The property is selling for $369,668.  I’m going to have to get real lucky on the stock market to be able to afford something like this.  There’s no house on the property, so if I decide to live here, I’d have to pay for that as well.  When considering buying rural land, it’s best to realize how much property taxes will be.  A buyer should understand that not only do they need to come up with the money or credit to purchase the land, but they need to have a lot of money socked away to pay property taxes every year.

I think government should give tax breaks to people who allow their properties to remain natural, especially if they harbor rare environments.  Much of Georgia’s remaining rural land is destined to be ruined by monocultured tree farms and row crops, so the owners can afford to pay property taxes.  They may be more inclined to let it remain wild, if they don’t have to pay property taxes on it.

New Study of Burmese Pythons in South Florida is Ripe for Debunking

The National Academy of Science often publishes some really bad studies.  One example was a paper that proclaimed Ice Age mammal extinction, the Younger Dryas cold phase, and Carolina Bays were all caused by a comet colliding with the Laurentide Glacier 12,900 years ago.  This illogical paper has since been thoroughly debunked.  Another study ripe for debunking is one that made headline news last week.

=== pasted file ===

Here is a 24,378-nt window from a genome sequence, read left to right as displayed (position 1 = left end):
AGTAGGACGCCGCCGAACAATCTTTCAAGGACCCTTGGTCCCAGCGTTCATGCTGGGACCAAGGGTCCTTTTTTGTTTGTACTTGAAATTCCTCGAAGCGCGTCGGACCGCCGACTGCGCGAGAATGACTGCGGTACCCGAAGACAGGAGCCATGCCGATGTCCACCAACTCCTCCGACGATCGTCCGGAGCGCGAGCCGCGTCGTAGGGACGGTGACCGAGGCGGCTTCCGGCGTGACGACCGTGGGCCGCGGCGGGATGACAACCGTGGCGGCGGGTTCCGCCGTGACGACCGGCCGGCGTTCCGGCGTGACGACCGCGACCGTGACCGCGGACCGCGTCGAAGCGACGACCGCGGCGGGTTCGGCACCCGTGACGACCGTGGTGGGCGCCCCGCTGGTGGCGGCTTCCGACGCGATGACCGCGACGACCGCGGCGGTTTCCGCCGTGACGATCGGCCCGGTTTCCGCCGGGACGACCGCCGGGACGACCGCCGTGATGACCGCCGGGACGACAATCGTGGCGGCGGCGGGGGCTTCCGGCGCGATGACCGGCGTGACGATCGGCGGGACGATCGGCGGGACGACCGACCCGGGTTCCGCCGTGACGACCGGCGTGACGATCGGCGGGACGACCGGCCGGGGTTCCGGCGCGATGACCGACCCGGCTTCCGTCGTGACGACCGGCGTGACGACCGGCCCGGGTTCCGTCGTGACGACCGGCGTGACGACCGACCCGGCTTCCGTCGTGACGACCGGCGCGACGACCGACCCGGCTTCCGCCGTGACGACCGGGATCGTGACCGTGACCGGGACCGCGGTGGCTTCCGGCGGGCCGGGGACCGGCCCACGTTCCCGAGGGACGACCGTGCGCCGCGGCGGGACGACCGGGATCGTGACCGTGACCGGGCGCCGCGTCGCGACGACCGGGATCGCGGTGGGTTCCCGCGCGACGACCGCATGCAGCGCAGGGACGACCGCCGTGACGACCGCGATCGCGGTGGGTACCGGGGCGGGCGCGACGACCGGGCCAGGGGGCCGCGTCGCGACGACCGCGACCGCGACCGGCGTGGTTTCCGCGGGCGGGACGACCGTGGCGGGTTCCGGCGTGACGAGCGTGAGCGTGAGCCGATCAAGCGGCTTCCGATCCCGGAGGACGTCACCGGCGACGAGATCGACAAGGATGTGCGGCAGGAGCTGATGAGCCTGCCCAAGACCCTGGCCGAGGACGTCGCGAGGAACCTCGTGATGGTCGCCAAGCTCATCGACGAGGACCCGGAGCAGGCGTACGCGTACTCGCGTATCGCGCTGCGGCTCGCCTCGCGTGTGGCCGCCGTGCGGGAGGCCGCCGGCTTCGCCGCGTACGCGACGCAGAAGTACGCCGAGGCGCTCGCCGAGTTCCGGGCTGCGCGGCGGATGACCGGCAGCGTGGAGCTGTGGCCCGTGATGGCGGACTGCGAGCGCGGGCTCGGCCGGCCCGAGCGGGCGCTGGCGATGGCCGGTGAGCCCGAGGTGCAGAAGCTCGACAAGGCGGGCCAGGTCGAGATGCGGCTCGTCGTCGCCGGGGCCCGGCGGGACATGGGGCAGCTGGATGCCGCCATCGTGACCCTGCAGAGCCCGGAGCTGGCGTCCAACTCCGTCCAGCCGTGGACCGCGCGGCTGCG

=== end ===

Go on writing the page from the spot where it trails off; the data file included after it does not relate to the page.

Scientists claim the populations of medium-sized mammals in Everglades National Park has been reduced by up to 100% since the accidental introduction of Burmese pythons.  I suspect this is alarmist bullshit.  Reptiles have very slow metabolisms and do not eat as much as carnivorous mammals.  Moreover, if an introduced predator reduced its food supply, it in turn would suffer a population decline, because they would have nothing left to eat.  The number of Burmese pythons captured has steadily increased (with the exception of the 2010 when there was a snake-killing hard freeze), suggesting the species is increasing in number.  This increase in python population couldn’t happen, if they were wiping out their prey base.